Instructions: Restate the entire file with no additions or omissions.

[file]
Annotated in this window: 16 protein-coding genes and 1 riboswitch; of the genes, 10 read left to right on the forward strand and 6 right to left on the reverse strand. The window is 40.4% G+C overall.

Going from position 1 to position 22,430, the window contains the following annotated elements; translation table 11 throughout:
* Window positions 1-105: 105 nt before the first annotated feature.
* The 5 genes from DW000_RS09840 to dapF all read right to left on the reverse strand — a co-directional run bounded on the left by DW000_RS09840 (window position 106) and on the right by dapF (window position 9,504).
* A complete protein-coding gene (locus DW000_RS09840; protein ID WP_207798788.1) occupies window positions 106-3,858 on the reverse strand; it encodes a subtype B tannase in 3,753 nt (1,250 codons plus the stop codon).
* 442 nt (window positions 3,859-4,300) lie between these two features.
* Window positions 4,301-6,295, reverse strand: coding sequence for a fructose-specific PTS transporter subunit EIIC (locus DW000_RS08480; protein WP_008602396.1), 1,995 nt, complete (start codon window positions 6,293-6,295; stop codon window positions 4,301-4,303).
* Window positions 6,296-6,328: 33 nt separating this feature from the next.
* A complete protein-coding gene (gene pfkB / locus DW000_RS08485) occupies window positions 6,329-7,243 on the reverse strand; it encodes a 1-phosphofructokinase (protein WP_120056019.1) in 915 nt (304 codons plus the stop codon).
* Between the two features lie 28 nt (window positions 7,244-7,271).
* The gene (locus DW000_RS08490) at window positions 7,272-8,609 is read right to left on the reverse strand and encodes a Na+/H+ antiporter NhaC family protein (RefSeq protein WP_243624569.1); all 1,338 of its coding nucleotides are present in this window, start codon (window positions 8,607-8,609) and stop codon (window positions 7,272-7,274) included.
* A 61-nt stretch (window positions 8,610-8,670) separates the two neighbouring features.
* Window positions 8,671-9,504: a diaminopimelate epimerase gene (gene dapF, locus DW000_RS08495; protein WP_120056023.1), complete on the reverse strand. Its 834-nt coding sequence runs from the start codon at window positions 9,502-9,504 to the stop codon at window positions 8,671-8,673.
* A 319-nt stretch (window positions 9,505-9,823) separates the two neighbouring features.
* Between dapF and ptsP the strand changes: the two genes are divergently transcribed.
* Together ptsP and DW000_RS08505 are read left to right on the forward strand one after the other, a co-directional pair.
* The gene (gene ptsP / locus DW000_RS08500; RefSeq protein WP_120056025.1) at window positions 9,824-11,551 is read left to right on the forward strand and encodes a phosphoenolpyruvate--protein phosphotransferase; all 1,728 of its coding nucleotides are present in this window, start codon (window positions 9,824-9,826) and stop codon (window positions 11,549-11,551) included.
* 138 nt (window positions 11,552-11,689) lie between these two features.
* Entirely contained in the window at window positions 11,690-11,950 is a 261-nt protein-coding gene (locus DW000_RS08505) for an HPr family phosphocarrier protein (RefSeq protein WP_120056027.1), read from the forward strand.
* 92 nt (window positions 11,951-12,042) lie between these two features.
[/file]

Annotated in this window: 16 protein-coding genes and 1 riboswitch; of the genes, 10 read left to right on the forward strand and 6 right to left on the reverse strand. The window is 40.4% G+C overall.

Going from position 1 to position 22,430, the window contains the following annotated elements; translation table 11 throughout:
* Window positions 1-105: 105 nt before the first annotated feature.
* The 5 genes from DW000_RS09840 to dapF all read right to left on the reverse strand — a co-directional run bounded on the left by DW000_RS09840 (window position 106) and on the right by dapF (window position 9,504).
* A complete protein-coding gene (locus DW000_RS09840; protein ID WP_207798788.1) occupies window positions 106-3,858 on the reverse strand; it encodes a subtype B tannase in 3,753 nt (1,250 codons plus the stop codon).
* 442 nt (window positions 3,859-4,300) lie between these two features.
* Window positions 4,301-6,295, reverse strand: coding sequence for a fructose-specific PTS transporter subunit EIIC (locus DW000_RS08480; protein WP_008602396.1), 1,995 nt, complete (start codon window positions 6,293-6,295; stop codon window positions 4,301-4,303).
* Window positions 6,296-6,328: 33 nt separating this feature from the next.
* A complete protein-coding gene (gene pfkB / locus DW000_RS08485) occupies window positions 6,329-7,243 on the reverse strand; it encodes a 1-phosphofructokinase (protein WP_120056019.1) in 915 nt (304 codons plus the stop codon).
* Between the two features lie 28 nt (window positions 7,244-7,271).
* The gene (locus DW000_RS08490) at window positions 7,272-8,609 is read right to left on the reverse strand and encodes a Na+/H+ antiporter NhaC family protein (RefSeq protein WP_243624569.1); all 1,338 of its coding nucleotides are present in this window, start codon (window positions 8,607-8,609) and stop codon (window positions 7,272-7,274) included.
* A 61-nt stretch (window positions 8,610-8,670) separates the two neighbouring features.
* Window positions 8,671-9,504: a diaminopimelate epimerase gene (gene dapF, locus DW000_RS08495; protein WP_120056023.1), complete on the reverse strand. Its 834-nt coding sequence runs from the start codon at window positions 9,502-9,504 to the stop codon at window positions 8,671-8,673.
* A 319-nt stretch (window positions 9,505-9,823) separates the two neighbouring features.
* Between dapF and ptsP the strand changes: the two genes are divergently transcribed.
* Together ptsP and DW000_RS08505 are read left to right on the forward strand one after the other, a co-directional pair.
* The gene (gene ptsP / locus DW000_RS08500; RefSeq protein WP_120056025.1) at window positions 9,824-11,551 is read left to right on the forward strand and encodes a phosphoenolpyruvate--protein phosphotransferase; all 1,728 of its coding nucleotides are present in this window, start codon (window positions 9,824-9,826) and stop codon (window positions 11,549-11,551) included.
* 138 nt (window positions 11,552-11,689) lie between these two features.
* Entirely contained in the window at window positions 11,690-11,950 is a 261-nt protein-coding gene (locus DW000_RS08505) for an HPr family phosphocarrier protein (RefSeq protein WP_120056027.1), read from the forward strand.
* 92 nt (window positions 11,951-12,042) lie between these two features.